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Publication numberUS2087522 A
Publication typeGrant
Publication dateJul 20, 1937
Filing dateApr 16, 1923
Priority dateApr 16, 1923
Publication numberUS 2087522 A, US 2087522A, US-A-2087522, US2087522 A, US2087522A
InventorsMcier Albert J
Original AssigneeRockwood Gypsum Corp Of Americ
Export CitationBiBTeX, EndNote, RefMan
External Links: USPTO, USPTO Assignment, Espacenet
Gypsum timber
US 2087522 A
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Description  (OCR text may contain errors)

July zo,- 1937. A. J. MEER 2,087,522

GYISUM `'IIMBELR Filed April 16, 1923 3 Sheets-Sheet l Inven tor.;

Y A Ber /Vez-'er .By n

'His' Aitor-ni A. J. MEIER GYPSUM TIMBER Jfy 20, 1937.

Filed April 1e, 192s 5 shets-sheepz l'nvento r.' v r Jf/,Vlez'esr' His Attorney A. J. MEIER GYPsUM TIMBER July 20, 1937.

Filed April 16, 1923 ."5 Sheets-Sheet 5 Inventor.'

)Y H115 Attorne Patented July 20, 1937 GYPSUM TEMBER Albert 5. Meier, St. Louis, ll/io., assigner, by mesne assignments, to Rockwood Gypsum Corporation of America, Si. Louis, Mo., a corporation of Nevada Application April i6, 1923, Serial No. 632,425

2l Claims.

This invention relates to building timbers, and more particularly to such timbers articially manufactured by casting out of lithic material.

In accordance with the present invention the material used for the manufacture of this timber is gypsum in the calcined form which, after being mixed with water, may be pouredintomolds in a manner similar to the manufacture of reenforced concrete structures or the like. Gypsum in this or similar forms has been used for casting various shapes, such as small Statuary and ornaments of various kinds. This material is also cheap and easy to handle. It is not strong enough, however, to lend itself readily to struc,- tural purposes in the same way as cement concrete which may be reenforced by steel in those parts which are subjected to tensile stresses.

One or the objects of this invention is to provide a building' timbervof cast gypsum which may be effectively used in building construction.

AAnother object of this invention is to provide a timber of cast gypsum, Vhaving incorporated therein a suitable binder, such as bagasse.

Another ob-ject is to provide a timber of cast gypsum, which is adapted to form, with suitable means, a load bearing element.

Another object of this invention is to provide a timber of cast gypsum which is arranged to receive concrete in order to form a beam.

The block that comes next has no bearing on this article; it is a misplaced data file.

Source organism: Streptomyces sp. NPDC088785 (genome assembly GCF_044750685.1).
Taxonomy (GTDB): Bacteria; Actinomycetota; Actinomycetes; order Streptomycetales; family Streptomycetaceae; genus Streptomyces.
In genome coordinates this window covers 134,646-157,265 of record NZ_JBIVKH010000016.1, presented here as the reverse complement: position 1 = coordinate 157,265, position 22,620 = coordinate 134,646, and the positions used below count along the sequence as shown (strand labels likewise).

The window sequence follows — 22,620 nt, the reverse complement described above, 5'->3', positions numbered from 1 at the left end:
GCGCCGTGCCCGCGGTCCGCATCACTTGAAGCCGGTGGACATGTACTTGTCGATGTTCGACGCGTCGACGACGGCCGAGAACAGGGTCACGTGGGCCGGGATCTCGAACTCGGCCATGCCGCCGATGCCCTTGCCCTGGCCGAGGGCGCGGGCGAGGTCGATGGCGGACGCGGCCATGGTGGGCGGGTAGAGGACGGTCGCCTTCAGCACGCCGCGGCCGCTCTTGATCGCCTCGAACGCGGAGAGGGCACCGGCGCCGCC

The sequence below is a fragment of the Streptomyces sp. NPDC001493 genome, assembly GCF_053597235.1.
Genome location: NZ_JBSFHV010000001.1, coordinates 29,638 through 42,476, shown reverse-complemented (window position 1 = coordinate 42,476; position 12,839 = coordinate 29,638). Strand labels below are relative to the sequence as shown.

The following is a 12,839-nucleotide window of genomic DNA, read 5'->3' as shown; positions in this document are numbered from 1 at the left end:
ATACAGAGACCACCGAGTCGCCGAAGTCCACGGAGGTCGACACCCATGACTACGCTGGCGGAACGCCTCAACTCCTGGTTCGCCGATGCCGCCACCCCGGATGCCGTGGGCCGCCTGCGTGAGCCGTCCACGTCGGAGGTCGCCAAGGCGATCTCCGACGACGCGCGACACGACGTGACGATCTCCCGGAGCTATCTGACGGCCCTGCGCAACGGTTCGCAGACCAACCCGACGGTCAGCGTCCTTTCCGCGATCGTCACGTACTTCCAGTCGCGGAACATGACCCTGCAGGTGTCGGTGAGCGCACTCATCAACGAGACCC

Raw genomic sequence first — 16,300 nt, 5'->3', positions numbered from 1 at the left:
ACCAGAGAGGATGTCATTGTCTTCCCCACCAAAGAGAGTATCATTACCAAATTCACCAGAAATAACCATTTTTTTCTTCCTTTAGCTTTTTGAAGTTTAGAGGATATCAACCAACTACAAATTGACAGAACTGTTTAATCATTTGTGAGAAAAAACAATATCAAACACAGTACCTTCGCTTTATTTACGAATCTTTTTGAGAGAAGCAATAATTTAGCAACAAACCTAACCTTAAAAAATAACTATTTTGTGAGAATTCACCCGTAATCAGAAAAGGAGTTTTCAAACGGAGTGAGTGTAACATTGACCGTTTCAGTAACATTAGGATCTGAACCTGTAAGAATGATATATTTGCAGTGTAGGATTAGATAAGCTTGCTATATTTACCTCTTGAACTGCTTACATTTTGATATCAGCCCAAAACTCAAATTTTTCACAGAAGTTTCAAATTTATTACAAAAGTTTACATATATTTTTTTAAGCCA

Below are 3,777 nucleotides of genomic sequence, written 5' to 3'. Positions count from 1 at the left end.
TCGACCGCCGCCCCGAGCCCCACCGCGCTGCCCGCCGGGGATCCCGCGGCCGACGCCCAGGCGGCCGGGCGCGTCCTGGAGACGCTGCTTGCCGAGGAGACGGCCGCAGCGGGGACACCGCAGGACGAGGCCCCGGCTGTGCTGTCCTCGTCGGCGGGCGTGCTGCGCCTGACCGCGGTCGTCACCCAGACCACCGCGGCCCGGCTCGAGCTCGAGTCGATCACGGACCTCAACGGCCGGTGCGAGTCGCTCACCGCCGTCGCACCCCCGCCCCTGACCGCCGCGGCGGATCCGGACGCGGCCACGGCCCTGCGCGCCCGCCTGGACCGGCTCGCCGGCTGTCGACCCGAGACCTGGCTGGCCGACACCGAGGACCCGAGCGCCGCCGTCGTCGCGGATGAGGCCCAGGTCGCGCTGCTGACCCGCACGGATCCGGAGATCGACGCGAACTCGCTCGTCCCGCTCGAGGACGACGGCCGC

Further objects will appear from the detail description taken in connection with the accompanying drawings, in which:

Figure l is a perspective View illustrating a timber embodying this invention;

Figure v2.is an enlarged end View of Figure 1;

Figure 3 is a partial cross-sectional view of a oor built of these timbers;

Figure 4 and 5 are perspective views illustrating other modified forms of the timber embodying this invention;

Figures 6, 7, 8, 9 and 10 illustrate still further embodiments of this invention; and

Figure 1l is a perspective View showing the general plan of Wall and floor construction in accordance with this invention.

While the complete building structure is described in this specication, the Wall structure per se is not claimed herein but is claimed in my coi-pending application Serial No. 142,636 'lled May 14, 1937, which is a division of this application.

In accordance with this invention, a timber is provided, formed of cast gypsum. Inaccordance with this invention, a hollow building structure timber of cast gypsum is provided, which is characterized by the feature that it has a length which is large compared to its transverse dimension, but is of suilicient rigidity and strength to carry a load when supported at its ends. t, therefore, distinguishes from building blocks and the like, which are not timl'rers` This timber preferabiy has incorporated therein and with the gypsum, a suitable binder, such as bagasse, although other brous binders, such as cut rope or wood chips may be used. The timber may also be suitably lo reinforced with rods, bars or other elements such as are employed in the reinforcement of concrete generally.

In practice, where a binder, such as bagasse, is used, the binder, in the proportion of 5% to 10% of the total mass, and in shredded form and short lengths of the size of hogs hair, is mixed with the Water in order to form. a thick soupy mixture. To this is then added the calcined gypsum, and the whole is cast in a suitable form or mold.

The timber when used for a wall is formed to provide one or more cavities or cells therealong, .and it may be formed to provide a tongue and groove therealong. The timber may also be provided With channels or other means in order to provide a plaster-receiving and retaining face. When erected in a wall, certain of the cavities may be lled with concrete, suitably reinforced, in order to provide supporting means for the Wall.